Most Read... Rebecca WattsThe Cult of the Noble Amateur
(PN Review 239)
John McAuliffeBill Manhire in Conversation with John McAuliffe
(PN Review 259)
Patricia CraigVal Warner: A Reminiscence
(PN Review 259)
Eavan BolandA Lyric Voice at Bay
(PN Review 121)
Vahni CapildeoOn Judging Prizes, & Reading More than Six Really Good Books
(PN Review 237)
Tim Parksin conversation with Natalia Ginzburg
(PN Review 49)
Next Issue Gwyneth Lewis ‘Spiderings’ Ian Thomson ‘Fires were started: Tallinn, 1944’ Adrian May ‘Traditionalism and Tradition’ Judith Herzberg ‘Poems’ translated by Margitt Helbert Horatio Morpurgo ‘What is a Book?’
Poems Articles Interviews Reports Reviews Contributors
Reader Survey
PN Review Substack

This review is taken from PN Review 33, Volume 10 Number 1, September - October 1983.

DOUBTFUL HARVESTS W. W. Robson, The Definition of Literature and other Essays (Cambridge) £19.50.
Dannie Abse, A Strong Dose of Myself (Hutchinson) £8.95
Paul Auster, The Art of Hunger and Other Essays (Menard Press) £4.50 pb.
Ronald Blythe, From the Headlands (Chatto & Windus) £9.50

Most authors produce, from time to time in their lives, books made up wholly or largely of previously published essays and reviews; these often seem doubtful harvests. This is partly, perhaps, the shadow of the Protestant work-ethic; we feel that the author has not laboured enough, that he is merely recycling old, sometimes shoddy crops. Moreover, pieces written at different times, for different forums, do not always fuse together effectively. Some collections - Leavis's The Common Pursuit or George Steiner's Language and Silence, for example - achieve, by force of style, of deep preoccupations obsessively pursued, a coherence that transcends the diversity of their contents; others, the bulk perhaps, may be less books than miscellanies, with contents of widely varying quality, though possibly offering incidental pleasures and illuminations.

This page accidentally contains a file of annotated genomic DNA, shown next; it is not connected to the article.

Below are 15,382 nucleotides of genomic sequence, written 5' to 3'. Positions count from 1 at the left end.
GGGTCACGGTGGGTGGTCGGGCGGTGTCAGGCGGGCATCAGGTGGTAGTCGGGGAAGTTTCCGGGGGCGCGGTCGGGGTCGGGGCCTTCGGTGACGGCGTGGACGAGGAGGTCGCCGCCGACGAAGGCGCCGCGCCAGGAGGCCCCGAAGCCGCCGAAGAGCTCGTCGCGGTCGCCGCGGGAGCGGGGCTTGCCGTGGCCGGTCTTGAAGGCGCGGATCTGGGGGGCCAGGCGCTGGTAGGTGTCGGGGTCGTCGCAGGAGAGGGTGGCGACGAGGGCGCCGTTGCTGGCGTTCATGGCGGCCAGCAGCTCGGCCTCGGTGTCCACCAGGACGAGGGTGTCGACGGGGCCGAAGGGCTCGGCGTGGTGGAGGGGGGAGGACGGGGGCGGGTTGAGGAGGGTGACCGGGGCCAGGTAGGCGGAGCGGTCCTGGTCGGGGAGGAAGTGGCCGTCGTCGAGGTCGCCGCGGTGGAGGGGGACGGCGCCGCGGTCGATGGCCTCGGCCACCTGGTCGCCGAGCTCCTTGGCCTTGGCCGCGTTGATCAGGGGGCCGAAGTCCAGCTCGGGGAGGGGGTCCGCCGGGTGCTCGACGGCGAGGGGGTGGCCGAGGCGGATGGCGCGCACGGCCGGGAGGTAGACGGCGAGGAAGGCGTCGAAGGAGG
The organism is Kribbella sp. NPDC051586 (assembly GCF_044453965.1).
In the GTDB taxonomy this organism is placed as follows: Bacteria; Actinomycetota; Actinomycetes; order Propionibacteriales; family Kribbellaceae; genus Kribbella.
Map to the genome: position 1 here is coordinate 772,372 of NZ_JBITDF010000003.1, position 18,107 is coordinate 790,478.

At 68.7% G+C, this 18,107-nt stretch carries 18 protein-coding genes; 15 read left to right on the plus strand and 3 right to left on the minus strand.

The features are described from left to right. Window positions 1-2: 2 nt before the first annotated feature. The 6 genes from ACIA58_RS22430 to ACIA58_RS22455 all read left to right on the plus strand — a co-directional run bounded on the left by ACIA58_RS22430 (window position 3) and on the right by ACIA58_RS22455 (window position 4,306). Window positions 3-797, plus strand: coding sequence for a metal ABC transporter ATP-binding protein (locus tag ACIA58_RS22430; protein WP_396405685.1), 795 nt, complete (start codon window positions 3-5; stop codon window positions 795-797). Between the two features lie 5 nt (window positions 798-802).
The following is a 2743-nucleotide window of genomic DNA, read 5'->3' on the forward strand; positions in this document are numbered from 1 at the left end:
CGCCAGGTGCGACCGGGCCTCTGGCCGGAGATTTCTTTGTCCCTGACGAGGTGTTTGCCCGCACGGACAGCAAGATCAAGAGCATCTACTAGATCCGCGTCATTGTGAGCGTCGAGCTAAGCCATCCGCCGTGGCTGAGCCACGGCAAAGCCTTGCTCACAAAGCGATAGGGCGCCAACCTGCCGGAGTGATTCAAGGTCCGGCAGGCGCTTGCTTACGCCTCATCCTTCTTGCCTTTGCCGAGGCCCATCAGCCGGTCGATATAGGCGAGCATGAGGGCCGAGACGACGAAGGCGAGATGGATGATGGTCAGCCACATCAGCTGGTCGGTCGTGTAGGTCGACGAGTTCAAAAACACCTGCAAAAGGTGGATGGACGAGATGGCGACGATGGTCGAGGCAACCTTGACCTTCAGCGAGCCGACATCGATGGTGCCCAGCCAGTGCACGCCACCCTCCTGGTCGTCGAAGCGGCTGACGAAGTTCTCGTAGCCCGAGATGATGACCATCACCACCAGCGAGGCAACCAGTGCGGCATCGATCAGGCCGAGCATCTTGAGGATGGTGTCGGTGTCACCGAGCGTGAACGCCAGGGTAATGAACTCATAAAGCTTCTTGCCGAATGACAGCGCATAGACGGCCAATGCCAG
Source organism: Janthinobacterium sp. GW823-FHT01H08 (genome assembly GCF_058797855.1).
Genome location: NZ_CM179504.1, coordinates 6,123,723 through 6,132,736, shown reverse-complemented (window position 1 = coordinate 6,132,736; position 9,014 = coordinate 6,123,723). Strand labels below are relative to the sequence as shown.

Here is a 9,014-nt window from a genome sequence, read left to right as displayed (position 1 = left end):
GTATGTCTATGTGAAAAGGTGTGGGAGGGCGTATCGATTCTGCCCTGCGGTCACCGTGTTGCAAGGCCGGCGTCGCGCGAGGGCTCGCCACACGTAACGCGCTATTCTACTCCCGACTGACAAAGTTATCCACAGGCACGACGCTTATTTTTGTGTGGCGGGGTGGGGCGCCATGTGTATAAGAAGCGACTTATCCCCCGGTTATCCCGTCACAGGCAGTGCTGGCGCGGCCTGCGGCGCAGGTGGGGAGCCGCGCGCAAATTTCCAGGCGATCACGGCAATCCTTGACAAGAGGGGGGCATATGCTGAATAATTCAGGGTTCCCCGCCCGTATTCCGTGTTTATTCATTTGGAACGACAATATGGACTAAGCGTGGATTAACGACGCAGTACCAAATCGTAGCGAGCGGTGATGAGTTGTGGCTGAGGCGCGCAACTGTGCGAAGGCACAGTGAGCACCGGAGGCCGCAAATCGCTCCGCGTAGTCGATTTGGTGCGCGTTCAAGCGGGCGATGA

The title and price of W. W. Robson's latest offering might lead us to expect a coherent and substantial collection. Furthermore, to offset the suspicion of laziness, Robson provides us with four hitherto unpublished essays - on defining literature, interpretation, evaluative criticism, and the relation of the novel to truth. Robson writes in a brisk, clear style, and he is aware, in outline at least, of some of the major current issues in literary criticism and theory; but, perhaps because he is not truly disturbed by them, his analysis is not pursued very far, and falls back on 'commonsense' assumptions. 'On Liberty of Interpreting', for example, comes down to the argument that, in literary interpretation, we should take account ...

Searching, please wait... animated waiting image